Woven wire fences consist of smooth horizontal (line) wires held apart by vertical (stay) wires. Spacing between line wires may vary from 1 1/2 inches at the bottom for small animals to 9 inches at the top for large animals. Wire spacing generally increases with fence height.
Generally, where coyote predation is not a concern, stay wires should be spaced 6 inches apart for sheep and goats and 12 inches apart for large animals. Coyotes, however, can pass through openings as small as 4 1/2 inches, so if predation is a concern, woven wire fences with stay wires spaced close together will prevent predators from entering fenced-in areas. Some manufacturers produce fencing with bottom openings of 6 inch by 3 inch for predator control and 3 inch by 3 inch for predator proofing. Using one strand of barbed wire at ground level with woven wire above and two to three strands of barbed wire on top is the best non-electrified fence for sheep and goats.
If wildlife-friendly fences are required, typically the top most barbed wire is replaced with a smooth wire of similar gauge. Wildlife-friendly fences are not recommended if predation is a problem.
Fencing within many North Coast areas, such as the Little Lake Valley in Mendocino County for example, presents some unique challenges due to high water flows in the winter and because of wildlife migration patterns. Electric fences will not work there as the elk will walk through it. In addition East/West fences cannot be woven wire or barbed with very close spacing as the high water flows will fill these fences with debris and eventually take them out creating a maintenance nightmare. East/West fences in this area should probably use the minimum number of barbed wires to contain livestock. For cattle this could be as few as three strands. For sheep or goats four or five strands should suffice. North/South fences and most of the perimeter fence in this example can be either a combination of woven wire and barbed wire or more closely spaced barbed wire as in Figure 2. Always consider the unique environment that fences must accommodate and build accordingly.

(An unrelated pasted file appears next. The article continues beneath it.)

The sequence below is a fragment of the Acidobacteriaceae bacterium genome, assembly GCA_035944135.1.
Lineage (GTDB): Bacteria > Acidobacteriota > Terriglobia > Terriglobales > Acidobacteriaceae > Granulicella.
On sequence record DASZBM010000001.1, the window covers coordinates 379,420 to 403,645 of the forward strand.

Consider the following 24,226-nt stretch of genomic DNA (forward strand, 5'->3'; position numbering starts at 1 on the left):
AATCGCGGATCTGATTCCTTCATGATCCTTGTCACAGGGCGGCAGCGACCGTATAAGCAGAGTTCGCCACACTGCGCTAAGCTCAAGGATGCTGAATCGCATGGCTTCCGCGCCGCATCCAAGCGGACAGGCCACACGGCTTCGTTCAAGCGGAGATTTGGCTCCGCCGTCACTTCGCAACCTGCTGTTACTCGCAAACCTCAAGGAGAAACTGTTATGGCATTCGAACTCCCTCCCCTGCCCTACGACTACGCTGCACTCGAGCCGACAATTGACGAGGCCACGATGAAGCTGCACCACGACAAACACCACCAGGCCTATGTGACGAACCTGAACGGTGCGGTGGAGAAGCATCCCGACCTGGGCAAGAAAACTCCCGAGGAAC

End posts with H-braces made of 2 inch steel set in concrete will be stronger and last longer than wooden posts. Steel T-posts should be used for all line posts. Gates should be 16 feet wide made of 2 inch tubular steel for field equipment and for lime, hay or gravel trucks. For sheep or goats, the gates should have welded mesh wire welded to the tubular steel. This size will also allow adequate access for fire suppression equipment. When planning fences for the ranch’s management units remember to include a gathering, sorting and loading corral each individual management unit. Size and shape will depend on the kind of livestock that the grazer will be running. Finally, remember the old saying, “good fences make for good neighbors”.